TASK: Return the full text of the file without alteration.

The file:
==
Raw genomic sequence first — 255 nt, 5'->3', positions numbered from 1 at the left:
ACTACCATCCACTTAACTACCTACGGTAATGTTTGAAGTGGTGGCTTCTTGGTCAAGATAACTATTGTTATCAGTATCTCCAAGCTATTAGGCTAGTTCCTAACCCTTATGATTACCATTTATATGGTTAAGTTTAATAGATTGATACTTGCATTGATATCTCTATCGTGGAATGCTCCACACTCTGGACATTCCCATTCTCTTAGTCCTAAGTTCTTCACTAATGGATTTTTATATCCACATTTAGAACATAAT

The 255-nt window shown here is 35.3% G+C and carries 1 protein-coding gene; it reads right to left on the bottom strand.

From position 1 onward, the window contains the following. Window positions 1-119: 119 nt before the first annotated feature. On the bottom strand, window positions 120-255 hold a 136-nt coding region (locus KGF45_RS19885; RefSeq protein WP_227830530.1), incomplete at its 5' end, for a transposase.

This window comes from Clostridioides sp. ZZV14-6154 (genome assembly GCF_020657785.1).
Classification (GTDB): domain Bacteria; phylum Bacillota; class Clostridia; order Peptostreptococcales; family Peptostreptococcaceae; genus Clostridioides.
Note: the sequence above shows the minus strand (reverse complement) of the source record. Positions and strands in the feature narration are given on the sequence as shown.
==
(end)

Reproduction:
Raw genomic sequence first — 255 nt, 5'->3', positions numbered from 1 at the left:
ACTACCATCCACTTAACTACCTACGGTAATGTTTGAAGTGGTGGCTTCTTGGTCAAGATAACTATTGTTATCAGTATCTCCAAGCTATTAGGCTAGTTCCTAACCCTTATGATTACCATTTATATGGTTAAGTTTAATAGATTGATACTTGCATTGATATCTCTATCGTGGAATGCTCCACACTCTGGACATTCCCATTCTCTTAGTCCTAAGTTCTTCACTAATGGATTTTTATATCCACATTTAGAACATAAT

The 255-nt window shown here is 35.3% G+C and carries 1 protein-coding gene; it reads right to left on the bottom strand.

From position 1 onward, the window contains the following. Window positions 1-119: 119 nt before the first annotated feature. On the bottom strand, window positions 120-255 hold a 136-nt coding region (locus KGF45_RS19885; RefSeq protein WP_227830530.1), incomplete at its 5' end, for a transposase.

This window comes from Clostridioides sp. ZZV14-6154 (genome assembly GCF_020657785.1).
Classification (GTDB): domain Bacteria; phylum Bacillota; class Clostridia; order Peptostreptococcales; family Peptostreptococcaceae; genus Clostridioides.
Note: the sequence above shows the minus strand (reverse complement) of the source record. Positions and strands in the feature narration are given on the sequence as shown.